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book review

  • Originally published 10/17/2014

    Review of Henry Wiencek’s "Master of the Mountain"

    Wiencek accuses Jefferson of “carefully calibrated violence,” but it is Wiencek who ought to be accused of the crime, as his book is fraught with an indescribable number of analogies, metaphors, similes, and other literary devices, used to transport readers on an emotional journey.

  • Originally published 06/19/2014

    Does He Pass the Test?

    Geithner, while acknowledging the disappointments, would have us view the economic policy of these past seven or so years mainly as a success story, because things could have been much worse.

  • Originally published 05/08/2013

    Jeffrey Aaron Snyder: Review of James Patterson's "The Eve of Destruction: How 1965 Changed America" (Basic Books, 2012)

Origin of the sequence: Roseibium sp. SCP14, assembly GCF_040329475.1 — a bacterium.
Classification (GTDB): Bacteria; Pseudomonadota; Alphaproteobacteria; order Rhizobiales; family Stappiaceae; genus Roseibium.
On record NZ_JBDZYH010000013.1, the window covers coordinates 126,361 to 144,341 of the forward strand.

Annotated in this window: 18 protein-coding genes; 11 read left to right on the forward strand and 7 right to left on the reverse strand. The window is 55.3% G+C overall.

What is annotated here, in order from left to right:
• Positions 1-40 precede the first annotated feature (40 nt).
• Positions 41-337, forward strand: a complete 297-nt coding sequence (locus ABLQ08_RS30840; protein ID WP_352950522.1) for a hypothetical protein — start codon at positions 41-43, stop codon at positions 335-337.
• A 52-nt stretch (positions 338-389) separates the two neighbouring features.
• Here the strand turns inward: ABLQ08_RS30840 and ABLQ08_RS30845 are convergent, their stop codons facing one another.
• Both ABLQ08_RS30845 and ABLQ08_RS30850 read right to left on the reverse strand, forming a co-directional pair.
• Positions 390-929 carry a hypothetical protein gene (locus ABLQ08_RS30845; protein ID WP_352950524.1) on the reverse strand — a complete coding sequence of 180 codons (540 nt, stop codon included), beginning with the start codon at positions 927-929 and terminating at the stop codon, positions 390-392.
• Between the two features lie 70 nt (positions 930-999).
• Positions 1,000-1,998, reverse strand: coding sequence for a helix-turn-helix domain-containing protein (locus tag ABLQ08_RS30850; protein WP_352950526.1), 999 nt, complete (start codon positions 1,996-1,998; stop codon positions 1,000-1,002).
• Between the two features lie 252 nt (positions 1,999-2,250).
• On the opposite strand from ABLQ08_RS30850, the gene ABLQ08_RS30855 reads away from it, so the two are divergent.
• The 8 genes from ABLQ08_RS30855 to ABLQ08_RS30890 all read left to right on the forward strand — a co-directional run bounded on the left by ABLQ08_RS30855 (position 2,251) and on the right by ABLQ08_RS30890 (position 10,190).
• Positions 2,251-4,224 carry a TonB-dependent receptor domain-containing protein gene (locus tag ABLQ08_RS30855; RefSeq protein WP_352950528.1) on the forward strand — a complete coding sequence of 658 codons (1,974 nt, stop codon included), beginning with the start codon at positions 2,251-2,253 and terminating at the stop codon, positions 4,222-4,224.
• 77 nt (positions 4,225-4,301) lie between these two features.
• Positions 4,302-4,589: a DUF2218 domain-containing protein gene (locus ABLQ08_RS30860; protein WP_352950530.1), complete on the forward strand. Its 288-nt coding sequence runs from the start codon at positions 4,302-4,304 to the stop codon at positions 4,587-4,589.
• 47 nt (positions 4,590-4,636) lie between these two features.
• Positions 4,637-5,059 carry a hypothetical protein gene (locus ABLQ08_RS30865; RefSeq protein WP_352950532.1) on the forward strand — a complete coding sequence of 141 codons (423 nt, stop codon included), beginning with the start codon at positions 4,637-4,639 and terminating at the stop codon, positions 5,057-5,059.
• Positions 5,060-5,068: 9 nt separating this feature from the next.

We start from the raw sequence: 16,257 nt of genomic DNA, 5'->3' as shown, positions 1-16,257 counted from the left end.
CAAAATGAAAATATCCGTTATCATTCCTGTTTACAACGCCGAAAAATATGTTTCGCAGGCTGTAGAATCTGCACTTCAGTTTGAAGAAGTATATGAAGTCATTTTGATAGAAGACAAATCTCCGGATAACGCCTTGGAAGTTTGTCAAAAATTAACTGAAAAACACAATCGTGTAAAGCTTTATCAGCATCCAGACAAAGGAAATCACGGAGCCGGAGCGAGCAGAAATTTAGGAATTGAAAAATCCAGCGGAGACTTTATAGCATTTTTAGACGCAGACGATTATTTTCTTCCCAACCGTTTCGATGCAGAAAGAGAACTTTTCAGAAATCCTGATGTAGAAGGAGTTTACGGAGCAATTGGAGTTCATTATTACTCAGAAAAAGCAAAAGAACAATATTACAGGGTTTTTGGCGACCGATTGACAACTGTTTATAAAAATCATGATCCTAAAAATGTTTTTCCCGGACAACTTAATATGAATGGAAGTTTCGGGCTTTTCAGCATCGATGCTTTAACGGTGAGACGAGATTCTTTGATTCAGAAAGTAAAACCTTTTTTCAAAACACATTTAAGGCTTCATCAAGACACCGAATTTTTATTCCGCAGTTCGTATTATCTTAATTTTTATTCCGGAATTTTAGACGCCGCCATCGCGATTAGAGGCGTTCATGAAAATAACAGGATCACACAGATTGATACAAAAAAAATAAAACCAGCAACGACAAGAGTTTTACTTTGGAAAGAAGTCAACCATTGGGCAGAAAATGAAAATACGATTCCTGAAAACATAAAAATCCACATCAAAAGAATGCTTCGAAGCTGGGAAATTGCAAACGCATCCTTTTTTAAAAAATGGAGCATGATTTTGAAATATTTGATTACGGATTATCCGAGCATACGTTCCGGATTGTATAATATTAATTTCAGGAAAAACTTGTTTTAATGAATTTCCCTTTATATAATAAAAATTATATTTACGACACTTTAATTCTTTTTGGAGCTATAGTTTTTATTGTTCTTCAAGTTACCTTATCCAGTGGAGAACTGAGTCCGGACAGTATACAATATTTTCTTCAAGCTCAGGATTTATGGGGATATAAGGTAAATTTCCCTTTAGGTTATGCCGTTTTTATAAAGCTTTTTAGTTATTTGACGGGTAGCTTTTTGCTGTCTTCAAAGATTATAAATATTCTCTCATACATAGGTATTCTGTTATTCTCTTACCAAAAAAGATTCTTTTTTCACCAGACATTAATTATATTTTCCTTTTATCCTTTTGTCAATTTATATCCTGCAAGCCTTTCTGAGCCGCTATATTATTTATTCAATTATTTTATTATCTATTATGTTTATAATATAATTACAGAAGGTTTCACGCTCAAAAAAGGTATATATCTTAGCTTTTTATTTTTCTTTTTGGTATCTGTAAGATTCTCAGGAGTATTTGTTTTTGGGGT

Jeffrey Aaron Snyder is a historian of education who writes about the twentieth-century United States.  He teaches at Carleton College.When did “the Sixties” begin? The answer, James Patterson says, is 1965, after which “life in the United States would never be the same again.” When President Lyndon Baines Johnson lit the national Christmas tree in December of 1964, he declared that “these are the most hopeful times in all the years since Christ was born in Bethlehem.” One year later, Watts was still smoldering while thousands of demonstrators gathered in front of the White House to chant “Hey, hey, LBJ! How many kids have you killed today?” The Eve of Destruction: How 1965 Changed America tells the absorbing story of how we got from the promise of Bethlehem to the nightmares of Vietnam and race riots.

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